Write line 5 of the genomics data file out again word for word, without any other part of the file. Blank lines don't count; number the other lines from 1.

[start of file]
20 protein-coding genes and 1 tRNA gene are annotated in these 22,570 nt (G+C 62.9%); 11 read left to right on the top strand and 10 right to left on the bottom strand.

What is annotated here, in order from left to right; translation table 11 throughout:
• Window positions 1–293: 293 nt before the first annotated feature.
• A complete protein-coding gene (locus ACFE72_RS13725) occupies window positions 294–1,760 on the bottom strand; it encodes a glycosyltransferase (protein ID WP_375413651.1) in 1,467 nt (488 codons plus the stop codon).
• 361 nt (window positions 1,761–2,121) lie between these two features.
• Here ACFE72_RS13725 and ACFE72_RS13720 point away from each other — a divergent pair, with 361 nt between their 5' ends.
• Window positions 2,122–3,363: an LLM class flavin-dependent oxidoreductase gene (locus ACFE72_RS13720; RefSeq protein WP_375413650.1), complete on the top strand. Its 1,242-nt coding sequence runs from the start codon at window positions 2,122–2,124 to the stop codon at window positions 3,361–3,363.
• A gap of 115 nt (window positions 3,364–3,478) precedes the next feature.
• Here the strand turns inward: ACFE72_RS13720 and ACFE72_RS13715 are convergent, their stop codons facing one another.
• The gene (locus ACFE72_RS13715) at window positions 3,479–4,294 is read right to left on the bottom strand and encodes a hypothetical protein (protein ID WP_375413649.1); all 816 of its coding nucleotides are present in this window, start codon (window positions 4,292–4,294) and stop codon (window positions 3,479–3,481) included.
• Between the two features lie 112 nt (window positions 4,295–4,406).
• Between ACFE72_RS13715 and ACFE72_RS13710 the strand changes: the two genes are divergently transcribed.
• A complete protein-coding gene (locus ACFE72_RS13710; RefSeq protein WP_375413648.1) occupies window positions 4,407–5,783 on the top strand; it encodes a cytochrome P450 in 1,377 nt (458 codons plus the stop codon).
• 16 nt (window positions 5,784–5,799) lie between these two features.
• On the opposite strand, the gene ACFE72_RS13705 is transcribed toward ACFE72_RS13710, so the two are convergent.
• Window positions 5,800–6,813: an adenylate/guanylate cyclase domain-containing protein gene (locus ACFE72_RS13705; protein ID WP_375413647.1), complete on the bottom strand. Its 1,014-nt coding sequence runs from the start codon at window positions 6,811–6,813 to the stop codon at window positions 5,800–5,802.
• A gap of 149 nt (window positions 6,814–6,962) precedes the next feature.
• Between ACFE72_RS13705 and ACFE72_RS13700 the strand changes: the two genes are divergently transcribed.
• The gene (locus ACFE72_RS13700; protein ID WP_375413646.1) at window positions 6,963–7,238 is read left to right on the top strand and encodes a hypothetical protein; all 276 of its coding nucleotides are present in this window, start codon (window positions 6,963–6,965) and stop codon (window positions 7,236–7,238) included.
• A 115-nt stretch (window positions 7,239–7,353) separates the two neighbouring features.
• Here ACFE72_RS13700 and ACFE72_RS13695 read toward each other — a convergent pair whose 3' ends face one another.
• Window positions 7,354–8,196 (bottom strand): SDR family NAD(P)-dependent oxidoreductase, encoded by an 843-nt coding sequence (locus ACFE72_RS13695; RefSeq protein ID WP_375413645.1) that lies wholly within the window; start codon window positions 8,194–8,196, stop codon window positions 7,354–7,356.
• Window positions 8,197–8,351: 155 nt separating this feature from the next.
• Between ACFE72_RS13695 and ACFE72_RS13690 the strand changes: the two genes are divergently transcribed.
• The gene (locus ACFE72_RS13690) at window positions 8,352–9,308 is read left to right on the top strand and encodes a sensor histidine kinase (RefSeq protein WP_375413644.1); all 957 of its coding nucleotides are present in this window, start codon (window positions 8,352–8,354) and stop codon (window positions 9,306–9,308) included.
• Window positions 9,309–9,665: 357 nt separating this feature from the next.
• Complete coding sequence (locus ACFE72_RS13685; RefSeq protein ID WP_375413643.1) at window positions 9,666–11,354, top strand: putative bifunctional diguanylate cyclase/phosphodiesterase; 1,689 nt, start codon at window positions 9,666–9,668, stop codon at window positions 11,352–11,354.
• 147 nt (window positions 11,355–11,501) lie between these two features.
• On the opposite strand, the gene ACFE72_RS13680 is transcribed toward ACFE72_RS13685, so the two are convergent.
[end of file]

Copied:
• 361 nt (window positions 1,761–2,121) lie between these two features.